This has been pretty steady with minor rises and falls over the years, typically spiking around New Years (as anyone who has ever been to a gym can attest to).  This continues despite evidence that weight is not as correlated to health as we want to believe, and the continuous waves of evidence citing that dieting and long term weightloss just is not possible for the majority of the population. While we can lose weight, most of us will regain weight after two years, sometimes even gaining more weight than what we originally lost. Despite all of this, we continue with setting weight loss goals for ours…

Accepting Your Changing Self

I've struggled a lot with getting older.  I'm not implying that my age is too old, but rather I have struggled with the changes, mental and physical that come from getting older.

The first big change came when I decided to start taking medication for my anxiety, something I had never done before. I had always handled it before with counseling, books, and self-treatment. But I finally decided that I had reached a point in my life where medicine made sense. I had graduated from college and I was trying to move into the professional business world, and I realized that crying in the bathroom five times a day during a really low mental day for me would not do me any favors in the corporate world. With that decision came a lot of decisions that I never expected to have to make.

With my medication I cannot drink like I did in college. I used to be able to get good and drunk at parties over the weekend, I knew when to start drinking water so that I didn't get sick, and had a goo…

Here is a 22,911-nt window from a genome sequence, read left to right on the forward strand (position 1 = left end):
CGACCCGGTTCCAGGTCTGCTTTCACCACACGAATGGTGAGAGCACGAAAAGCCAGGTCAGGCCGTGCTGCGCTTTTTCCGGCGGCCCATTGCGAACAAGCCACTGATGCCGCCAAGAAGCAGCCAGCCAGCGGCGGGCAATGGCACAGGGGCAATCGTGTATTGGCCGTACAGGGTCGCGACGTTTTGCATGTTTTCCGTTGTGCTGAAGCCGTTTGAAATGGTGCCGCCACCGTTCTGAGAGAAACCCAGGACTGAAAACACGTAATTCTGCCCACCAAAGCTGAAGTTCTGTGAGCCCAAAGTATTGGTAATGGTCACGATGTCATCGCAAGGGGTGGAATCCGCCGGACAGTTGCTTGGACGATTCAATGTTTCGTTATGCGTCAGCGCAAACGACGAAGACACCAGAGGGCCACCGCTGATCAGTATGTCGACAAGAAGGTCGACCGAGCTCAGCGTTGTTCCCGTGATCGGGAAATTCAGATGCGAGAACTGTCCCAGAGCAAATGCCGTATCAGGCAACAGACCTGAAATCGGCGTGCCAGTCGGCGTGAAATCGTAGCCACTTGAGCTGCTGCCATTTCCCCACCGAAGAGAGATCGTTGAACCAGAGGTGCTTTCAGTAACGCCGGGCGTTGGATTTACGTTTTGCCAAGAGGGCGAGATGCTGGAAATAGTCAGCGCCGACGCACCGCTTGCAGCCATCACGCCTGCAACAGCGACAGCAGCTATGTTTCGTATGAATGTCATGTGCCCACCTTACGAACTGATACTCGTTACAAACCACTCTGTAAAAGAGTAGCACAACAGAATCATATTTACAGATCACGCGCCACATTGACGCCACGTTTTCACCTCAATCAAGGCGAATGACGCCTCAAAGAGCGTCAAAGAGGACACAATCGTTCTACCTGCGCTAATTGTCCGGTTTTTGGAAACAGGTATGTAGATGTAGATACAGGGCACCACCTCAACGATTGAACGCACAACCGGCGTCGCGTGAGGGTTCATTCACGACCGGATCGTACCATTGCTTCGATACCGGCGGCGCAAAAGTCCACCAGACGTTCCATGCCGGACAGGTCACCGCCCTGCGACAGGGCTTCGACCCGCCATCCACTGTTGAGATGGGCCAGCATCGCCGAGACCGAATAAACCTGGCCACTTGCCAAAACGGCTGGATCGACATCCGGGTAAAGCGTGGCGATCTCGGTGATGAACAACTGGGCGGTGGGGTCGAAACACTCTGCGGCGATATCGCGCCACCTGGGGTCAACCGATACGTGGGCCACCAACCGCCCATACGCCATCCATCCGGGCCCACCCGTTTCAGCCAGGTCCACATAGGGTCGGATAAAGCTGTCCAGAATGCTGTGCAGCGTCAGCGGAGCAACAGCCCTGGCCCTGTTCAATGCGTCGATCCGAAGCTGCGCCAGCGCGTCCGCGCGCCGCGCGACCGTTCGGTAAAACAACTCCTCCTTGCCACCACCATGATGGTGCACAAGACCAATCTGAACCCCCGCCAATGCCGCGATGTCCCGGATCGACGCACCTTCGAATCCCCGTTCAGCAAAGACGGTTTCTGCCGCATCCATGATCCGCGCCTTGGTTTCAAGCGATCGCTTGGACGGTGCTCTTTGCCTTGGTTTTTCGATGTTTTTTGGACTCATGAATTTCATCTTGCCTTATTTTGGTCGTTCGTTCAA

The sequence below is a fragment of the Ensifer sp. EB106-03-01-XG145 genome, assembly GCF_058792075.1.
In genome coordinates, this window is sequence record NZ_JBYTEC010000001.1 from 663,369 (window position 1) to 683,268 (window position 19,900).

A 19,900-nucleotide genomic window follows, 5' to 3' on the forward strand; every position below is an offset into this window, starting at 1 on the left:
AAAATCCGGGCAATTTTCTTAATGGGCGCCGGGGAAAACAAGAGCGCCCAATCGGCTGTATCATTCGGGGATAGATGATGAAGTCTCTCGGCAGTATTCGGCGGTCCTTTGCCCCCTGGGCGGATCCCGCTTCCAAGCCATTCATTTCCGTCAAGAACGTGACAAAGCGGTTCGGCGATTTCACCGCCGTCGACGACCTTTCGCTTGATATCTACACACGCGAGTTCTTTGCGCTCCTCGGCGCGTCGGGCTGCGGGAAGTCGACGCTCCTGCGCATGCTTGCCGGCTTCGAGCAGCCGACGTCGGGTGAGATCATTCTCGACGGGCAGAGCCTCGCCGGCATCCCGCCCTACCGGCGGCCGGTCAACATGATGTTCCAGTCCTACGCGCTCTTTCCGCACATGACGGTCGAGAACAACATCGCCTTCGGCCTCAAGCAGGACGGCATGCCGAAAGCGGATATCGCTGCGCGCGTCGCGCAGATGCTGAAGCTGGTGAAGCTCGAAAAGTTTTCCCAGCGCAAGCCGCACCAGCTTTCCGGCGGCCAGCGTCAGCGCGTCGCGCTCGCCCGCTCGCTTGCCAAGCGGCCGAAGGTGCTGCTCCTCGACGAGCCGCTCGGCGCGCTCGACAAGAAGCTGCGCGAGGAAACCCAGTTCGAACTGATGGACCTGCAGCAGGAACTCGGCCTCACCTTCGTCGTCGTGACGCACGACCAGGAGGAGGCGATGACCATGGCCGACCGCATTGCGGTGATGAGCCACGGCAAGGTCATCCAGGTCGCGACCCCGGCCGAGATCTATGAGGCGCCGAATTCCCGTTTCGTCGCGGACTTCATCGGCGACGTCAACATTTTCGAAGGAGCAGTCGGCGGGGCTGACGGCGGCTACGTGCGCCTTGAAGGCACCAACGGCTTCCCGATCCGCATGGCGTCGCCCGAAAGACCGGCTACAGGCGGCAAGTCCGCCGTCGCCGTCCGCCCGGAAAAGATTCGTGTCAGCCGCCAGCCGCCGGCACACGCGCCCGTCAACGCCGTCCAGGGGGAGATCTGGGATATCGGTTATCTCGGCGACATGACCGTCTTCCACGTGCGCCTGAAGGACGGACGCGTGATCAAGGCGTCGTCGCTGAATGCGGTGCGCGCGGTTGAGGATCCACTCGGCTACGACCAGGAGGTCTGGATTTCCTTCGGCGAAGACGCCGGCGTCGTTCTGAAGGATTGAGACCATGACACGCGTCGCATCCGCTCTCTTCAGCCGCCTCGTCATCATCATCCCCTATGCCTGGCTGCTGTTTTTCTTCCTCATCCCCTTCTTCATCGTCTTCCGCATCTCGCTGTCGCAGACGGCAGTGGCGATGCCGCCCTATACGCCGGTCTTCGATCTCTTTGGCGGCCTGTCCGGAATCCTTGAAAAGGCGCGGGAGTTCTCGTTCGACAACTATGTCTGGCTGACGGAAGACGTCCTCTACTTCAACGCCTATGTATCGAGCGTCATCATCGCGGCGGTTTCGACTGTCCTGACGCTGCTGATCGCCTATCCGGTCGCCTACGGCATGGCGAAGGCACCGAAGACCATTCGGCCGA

The Guilt About Waste

Many of us have grown up being told to "clean our plates" to not waste food, and even to continue eating food to the point of physical discomfort to get "our money's worth".

For many of us, this is a cornerstone of our disordered eating behaviors as adults.  For some people this manifests as bulimia, excessive exercise, or simply the guilt and shame that accompanies our painfully full stomach.

So how can we battle this?

I think a good place to start is to confront our concept of "waste", especially in regards to food. Not finishing a meal, a snack, a pint of ice cream, or a sandwich and throwing it away does not make you a soulless person. Yes, there are many people in our world that could use more food, but forcing yourself to eat food so as to not "waste" it, doesn't help those people anymore then throwing away your food.  This is just another way that we moralize our food, and its another way that capitalism sneaks into our relatio…

TOFU! What is it? How do you make it?

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Tofu has been a pretty regular staple in my life for the past three to four years. I love it. I crave it. I can eat it raw, I can eat it cooked. In my book, it is very difficult to go wrong with tofu. It's versatile, riducioulsly easy to customize to any palette.

What is tofu?
Tofu is fermented soy bean paste. You start with soy milk, coagulate it and then press the curds into soft white blocks. It is a common staple in East Asian and Southeast Asian cuisine.

What are the health benefits to tofu? 
Tofu is a good source of protein, and is one of the few plant based proteins that contains all eight essential amino acids. It is also a great source of calcium, iron, manganese, selenium, phosphorus, magnesium, copper, zinc and vitamin B1.

If you are attempting to lower you red meat intake, fat intake, or simply incorporate more plant based proteins into your diet, tofu is an excellent choice.

Who shouldn't eat tofu?
Tofu, as a soy product, contains …